Radio Israel Radio Israel
Monday, August 1, 2011 by Elliot Jager | Jewish Ideas Daily » Daily Features

Radio in Israel is as ubiquitous as hummus, falafel, and politics. During their morning and evening commutes, motorists as well as bus passengers (captive to the listening tastes of their drivers) are likely to be hearing either one of seven Israel Broadcasting Authority (IBA) affiliated stations or one of two Army Radio outlets.
No Room in Zion? No Room in Zion?
Thursday, July 28, 2011 by Alex Joffe | Jewish Ideas Daily » Daily Features

Tent camps are appearing across Israel in protest over the high cost of housing. The high cost of everything in Israel (recall the cottage cheese boycott earlier this year) has led to widespread economic and social dissatisfaction, with otherwise serious commentators making overheated analogies to Tahrir Square and the Arab Spring.
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Editors' Picks
Israel's Fallen Warrior Dan Margalit, Israel Hayom. Amnon Lipkin-Shahak, the IDF's 15th chief of staff, has died.  He survived the battles of Karameh and the Lebanon coast only to succumb to the more formidable foe of leukemia.
The Not-So-Magic Carpet Ride Yaacov Lozowick, Israel State Archives. Operation Magic Carpet, the airlift of 50,000 Yemenite Jews to Israel, has gone down in legend.  But the archives reveal that mismanagement cost hundreds of lives.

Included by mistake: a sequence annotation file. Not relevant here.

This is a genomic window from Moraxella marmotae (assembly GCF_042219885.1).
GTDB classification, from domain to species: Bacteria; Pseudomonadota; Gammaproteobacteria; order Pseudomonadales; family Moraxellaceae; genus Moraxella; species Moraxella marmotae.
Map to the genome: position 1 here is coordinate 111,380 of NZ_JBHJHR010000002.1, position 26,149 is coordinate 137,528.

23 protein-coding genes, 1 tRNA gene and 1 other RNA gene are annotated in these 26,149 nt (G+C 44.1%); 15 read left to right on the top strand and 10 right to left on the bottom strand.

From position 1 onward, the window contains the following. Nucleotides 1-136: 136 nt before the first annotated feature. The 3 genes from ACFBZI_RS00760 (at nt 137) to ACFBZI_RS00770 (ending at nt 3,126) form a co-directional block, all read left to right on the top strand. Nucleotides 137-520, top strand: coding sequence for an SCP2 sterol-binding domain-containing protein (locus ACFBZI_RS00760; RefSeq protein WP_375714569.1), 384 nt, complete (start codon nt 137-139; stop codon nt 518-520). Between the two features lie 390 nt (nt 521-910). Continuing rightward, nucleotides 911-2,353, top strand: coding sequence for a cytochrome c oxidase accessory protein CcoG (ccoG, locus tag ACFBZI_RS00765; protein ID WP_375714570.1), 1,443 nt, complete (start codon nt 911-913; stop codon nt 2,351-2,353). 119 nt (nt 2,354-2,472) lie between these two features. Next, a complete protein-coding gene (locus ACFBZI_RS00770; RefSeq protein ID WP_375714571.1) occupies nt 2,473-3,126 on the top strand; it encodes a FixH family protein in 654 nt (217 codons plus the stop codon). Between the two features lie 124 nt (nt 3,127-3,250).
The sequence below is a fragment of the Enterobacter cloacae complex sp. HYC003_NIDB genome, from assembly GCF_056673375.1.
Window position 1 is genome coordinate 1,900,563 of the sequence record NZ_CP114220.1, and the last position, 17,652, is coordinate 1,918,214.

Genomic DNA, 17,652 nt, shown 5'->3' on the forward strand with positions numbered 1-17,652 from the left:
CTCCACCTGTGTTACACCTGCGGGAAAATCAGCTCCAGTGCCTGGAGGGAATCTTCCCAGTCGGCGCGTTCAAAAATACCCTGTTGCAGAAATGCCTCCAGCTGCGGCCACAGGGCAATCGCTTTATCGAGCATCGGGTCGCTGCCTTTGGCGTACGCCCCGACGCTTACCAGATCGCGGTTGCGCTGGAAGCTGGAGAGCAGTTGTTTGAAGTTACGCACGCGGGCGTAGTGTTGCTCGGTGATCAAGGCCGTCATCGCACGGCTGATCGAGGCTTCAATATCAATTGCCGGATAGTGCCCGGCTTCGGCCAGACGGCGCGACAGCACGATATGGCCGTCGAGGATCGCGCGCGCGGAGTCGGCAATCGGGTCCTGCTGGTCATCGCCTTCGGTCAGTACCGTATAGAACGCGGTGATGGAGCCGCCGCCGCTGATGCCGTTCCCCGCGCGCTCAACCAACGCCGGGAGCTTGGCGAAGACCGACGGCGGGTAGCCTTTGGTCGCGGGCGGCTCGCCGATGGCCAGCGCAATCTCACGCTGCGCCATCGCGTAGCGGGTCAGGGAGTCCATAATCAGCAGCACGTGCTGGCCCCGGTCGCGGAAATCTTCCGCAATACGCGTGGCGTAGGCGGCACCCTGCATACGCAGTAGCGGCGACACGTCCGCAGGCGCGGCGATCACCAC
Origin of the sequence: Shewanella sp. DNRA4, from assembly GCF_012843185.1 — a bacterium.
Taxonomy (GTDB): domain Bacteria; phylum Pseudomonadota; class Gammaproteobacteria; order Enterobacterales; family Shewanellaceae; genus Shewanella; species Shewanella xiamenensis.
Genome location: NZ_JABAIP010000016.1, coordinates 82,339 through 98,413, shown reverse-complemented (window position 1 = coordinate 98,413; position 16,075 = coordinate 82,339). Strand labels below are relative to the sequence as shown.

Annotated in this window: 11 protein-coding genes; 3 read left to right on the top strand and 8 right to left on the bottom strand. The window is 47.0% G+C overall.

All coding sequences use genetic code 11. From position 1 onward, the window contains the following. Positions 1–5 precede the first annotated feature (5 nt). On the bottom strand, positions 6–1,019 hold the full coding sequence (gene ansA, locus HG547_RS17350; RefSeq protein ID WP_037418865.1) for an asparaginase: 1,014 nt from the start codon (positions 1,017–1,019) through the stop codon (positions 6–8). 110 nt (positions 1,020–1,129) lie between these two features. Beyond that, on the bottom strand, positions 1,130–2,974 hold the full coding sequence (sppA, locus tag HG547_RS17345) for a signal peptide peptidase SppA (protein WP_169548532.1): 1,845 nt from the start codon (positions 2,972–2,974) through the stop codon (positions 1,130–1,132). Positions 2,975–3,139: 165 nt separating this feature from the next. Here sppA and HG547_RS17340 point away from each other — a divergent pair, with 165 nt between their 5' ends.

After Abbas Jonathan Schanzer, Foreign Policy. Palestinian Authority President Mahmoud Abbas is a 77-year-old smoker with no official successor.  If he goes, the PA presidency passes to Aziz Dweik—and Hamas.
A Star Sets in the East Tamara Zieve, Jerusalem Post. Since Bethlehem came under Palestinian control, Christians have been leaving.   The Archbishop of Canterbury blames anti-Christian feeling among Muslims—and Israel’s security fence.
More from the Start-up Nation Karin Kloosterman, ISRAEL21C. We need disease-resistant plants, but genetically modifying them is dangerous.  Now, an Israeli biotech company has a treatment that protects plants while leaving them genetically intact.
Wardrobe Malfunction Shimon Peres, Spiegel. "I see it as a 'world spring' rather than an Arab spring," muses the Israeli President.  "And you can't come to a world spring dressed for winter." (Interview by Hans Hoyng & Juliane von Mittelstaedt)
License to Drill Frank Jacobs, Foreign Policy. This is one Hanukkah when Israel doesn't have to worry about running out of oil.  But there are diplomatic minefields to cross before it can exploit its offshore reserves.
Building Bridges to Beijing David Horowitz, Times of Israel. China's sympathies seem to lie with the Iranians and Palestinians, but its economic and military ties with Israel are growing apace.  Can Israel win China's heart?
Philanthropy Discovered Ben Sales, JTA. "We serve in the army and pay high taxes.  We think we give a lot."  But many Israelis are changing their minds and starting to donate to private charities.
The Phony Cyberwar Brandon Valeriano, Ryan Maness, Foreign Affairs. Despite the hype following the success of the Stuxnet and Flame viruses in slowing Iran's nuclear program, cyberwarfare is not the strategic game-changer it’s been made out to be.